The use of biogas is estimated to reduce the daily time of fuel wood collection, cooking, and washing up by three hours. ATEC biodigesters give women greater agency to create strong lives for themselves by improving their health, economicoutputs, and time management. Addressing modern, reliable, and sustainable cooking is arguably the highest impact technology intervention for women in last-mile households.
LOOKING BACK, HOW WAS IT BEFORE YOU WON THE AWARD AND WHAT HAS CHANGED AFTER JOINING THE PROGRAM? WHAT HAVE YOU DONE WITH THE GRANT/TECHNICAL ASSISTANCE RECEIVED?
Nikolai: The award has had positive internal and external implications for us. Obviously, our team was thrilled to have won it! But we loved the praise and high-fives received from partners and friends in Cambodia and around the world, so it has given us a lot of visibility!
The prize has brought us a step closer to our vision of every village in Cambodia having at least 5 biodigesters. We’re putting the grant to work in rolling out our national sales and marketing strategy, a major rock for us to move in order to reach operational sustainability.
The technical assistance part has started a little later for us but we’re curious to explore with your teams now how to best map our partners and networks, another key element of our sales and referral strategy ahead!
WHAT ADVICE DO YOU HAVE FOR COMPANIES THAT ARE STRUGGLING TO INNOVATE NOWADAYS?
Nikolai: Be curious, ask questions over and over again, and make room for the ‘path to yes’ – you’ll have enough time to check and explore why your ideas might not work, keep that for later.
ATEC staff inspected the plug-and-play biodigester at the farmer’s house.
SINCE LAST YEAR, COVID-19 HAS HAD SIGNIFICANT IMPACTS ON MANY BUSINESSES AROUND THE WORLD. DOES YOUR COMPANY FACE ANY CHALLENGES? IF SO, HOW HAVE YOU PIVOTED TO RE-INNOVATE AND GET CREATIVE DURING THIS DIFFICULT TIME?
Nikolai: We had a 60% drop in revenues due to COVID-19, so we had to set up COVID-related expense controls and draft a COVID-adjusted budget. To pass through this difficult time and adapt to the economic downturn of the rural households we target and overcome the fearful climate, we decided to offer new payment plans. We would install the product and customers would only start paying for it 3 months after the installation. This solution was very successful, and many customers signed up with this new option.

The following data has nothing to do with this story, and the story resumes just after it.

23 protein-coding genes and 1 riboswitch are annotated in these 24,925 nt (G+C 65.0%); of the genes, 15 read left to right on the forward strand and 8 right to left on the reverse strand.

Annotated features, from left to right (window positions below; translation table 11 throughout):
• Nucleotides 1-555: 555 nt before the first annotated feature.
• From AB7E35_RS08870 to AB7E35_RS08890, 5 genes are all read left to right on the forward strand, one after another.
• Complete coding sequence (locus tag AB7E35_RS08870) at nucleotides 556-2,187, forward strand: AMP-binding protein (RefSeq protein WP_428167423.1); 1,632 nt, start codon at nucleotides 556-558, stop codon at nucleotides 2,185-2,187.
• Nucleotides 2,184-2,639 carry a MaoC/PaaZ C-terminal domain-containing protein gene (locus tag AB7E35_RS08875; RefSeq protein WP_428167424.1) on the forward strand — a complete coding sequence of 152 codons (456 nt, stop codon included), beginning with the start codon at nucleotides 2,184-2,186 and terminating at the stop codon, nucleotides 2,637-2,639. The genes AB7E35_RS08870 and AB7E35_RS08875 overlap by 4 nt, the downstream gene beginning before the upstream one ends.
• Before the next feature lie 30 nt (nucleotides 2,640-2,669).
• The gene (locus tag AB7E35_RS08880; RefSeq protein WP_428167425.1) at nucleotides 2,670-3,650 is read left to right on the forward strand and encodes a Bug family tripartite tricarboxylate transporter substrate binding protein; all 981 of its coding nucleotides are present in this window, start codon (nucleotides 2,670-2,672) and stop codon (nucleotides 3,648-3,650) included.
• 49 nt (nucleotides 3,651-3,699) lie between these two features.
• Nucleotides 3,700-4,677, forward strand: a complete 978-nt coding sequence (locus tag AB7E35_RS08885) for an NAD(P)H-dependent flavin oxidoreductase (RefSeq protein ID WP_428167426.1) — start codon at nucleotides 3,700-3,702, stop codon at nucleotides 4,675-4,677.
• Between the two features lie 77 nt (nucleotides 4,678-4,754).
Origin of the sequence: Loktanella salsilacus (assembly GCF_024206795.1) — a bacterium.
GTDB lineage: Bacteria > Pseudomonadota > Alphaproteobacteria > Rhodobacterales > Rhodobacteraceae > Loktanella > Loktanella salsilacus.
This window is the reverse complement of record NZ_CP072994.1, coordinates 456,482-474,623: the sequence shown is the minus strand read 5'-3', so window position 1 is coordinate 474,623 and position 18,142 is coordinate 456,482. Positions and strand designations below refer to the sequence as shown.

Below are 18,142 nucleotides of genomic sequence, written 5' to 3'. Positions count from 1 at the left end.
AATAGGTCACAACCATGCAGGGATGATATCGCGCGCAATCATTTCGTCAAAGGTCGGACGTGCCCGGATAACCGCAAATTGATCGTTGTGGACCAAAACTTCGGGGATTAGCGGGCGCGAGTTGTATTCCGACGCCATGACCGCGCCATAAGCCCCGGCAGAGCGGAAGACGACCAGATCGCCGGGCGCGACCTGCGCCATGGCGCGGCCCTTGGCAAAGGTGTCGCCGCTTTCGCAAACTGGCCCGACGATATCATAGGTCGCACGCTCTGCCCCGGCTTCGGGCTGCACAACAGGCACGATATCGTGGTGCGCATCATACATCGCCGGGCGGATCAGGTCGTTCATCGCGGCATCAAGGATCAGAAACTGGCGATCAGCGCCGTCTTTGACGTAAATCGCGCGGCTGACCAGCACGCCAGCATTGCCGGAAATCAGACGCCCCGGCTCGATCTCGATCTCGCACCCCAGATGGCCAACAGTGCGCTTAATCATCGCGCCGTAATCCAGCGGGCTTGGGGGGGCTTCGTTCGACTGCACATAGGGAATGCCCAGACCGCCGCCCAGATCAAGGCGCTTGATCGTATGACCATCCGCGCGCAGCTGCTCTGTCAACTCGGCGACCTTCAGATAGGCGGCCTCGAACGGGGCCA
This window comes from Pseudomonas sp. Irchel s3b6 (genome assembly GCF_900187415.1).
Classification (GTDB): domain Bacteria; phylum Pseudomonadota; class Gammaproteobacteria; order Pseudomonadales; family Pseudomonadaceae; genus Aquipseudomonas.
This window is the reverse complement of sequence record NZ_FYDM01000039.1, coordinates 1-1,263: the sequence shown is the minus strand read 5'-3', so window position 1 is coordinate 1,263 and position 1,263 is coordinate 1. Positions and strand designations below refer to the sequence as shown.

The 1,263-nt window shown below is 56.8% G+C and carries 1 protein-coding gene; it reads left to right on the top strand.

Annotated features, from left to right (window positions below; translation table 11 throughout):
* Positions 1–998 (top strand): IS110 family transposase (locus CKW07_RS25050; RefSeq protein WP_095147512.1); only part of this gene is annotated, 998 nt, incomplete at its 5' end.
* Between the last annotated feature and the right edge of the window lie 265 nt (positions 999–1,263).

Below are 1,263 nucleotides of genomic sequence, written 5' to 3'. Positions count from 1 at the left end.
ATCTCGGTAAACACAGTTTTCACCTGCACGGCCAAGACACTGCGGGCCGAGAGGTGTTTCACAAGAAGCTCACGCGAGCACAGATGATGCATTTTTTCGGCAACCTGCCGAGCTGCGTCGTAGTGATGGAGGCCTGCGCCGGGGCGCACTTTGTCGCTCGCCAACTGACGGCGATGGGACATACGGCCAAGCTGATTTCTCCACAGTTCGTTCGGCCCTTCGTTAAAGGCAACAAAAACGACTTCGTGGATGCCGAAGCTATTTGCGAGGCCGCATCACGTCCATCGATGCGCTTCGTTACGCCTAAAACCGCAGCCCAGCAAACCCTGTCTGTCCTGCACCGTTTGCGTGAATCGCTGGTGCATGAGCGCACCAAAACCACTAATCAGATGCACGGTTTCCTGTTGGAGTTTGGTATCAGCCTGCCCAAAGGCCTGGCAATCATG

To the extent that we decided to make it a permanent offer and it officially became our Brand Promise Guarantee in January 2021: Test us for free and check for yourself if we’re living up to our brand promise of providing you with free gas and fertilizer when owning one of our biodigesters. We guarantee you, if we don’t deliver on this promise, you can return the unit for free, no questions asked. So, in a way, the necessity to adjust to a more reluctant market climate through COVID-19 has helped us to unlock our potential and define what our brand really stands [for].
HOW DO WE DEVELOP AND ENCOURAGE THE CULTURE OF CREATIVITY AND INNOVATION AMONG ENTREPRENEURS? WHAT WOULD YOU RECOMMEND TO THEM?
Nikolai: My recommendations to [entrepreneurs are]:
- Be very precise on your customer segment/profile
- Dig deep into your customer’s problems and aspirations
- Test assumptions
- Take the time to run pilots
- Base yourself on data
- Disruption potential: what innovation has the greatest potential to disrupt your entire sector at scale?
ATEC* produces, sells and distributes the world’s first plug-and-play biodigester for small scale farmers. Combined with the patented PAYGo technology, ATEC provides a turnkey solution that gives farmers up to 1350L of biogas per day and 40 tons of fertilizer per year. An ATEC* biodigester is one of the highest impact technologies on the SDG indicators – achieving results across clean cooking, improved farming, environment, health equity and livelihoods. ATEC won Asia EDGE Ag-Energy Prize “Grand Prize, Mid-Stage Category” in 2020.
Wanweena Tangsathianraphap is a Communications and Knowledge Management Specialist for the WE4F South and Southeast Asia Regional Innovation Hub. She helps connect people together and bridge the gaps created by time, distance and culture through various communication tools. She believes in the power of knowledge sharing that it helps transform one’s ideas and shape personal view towards the world.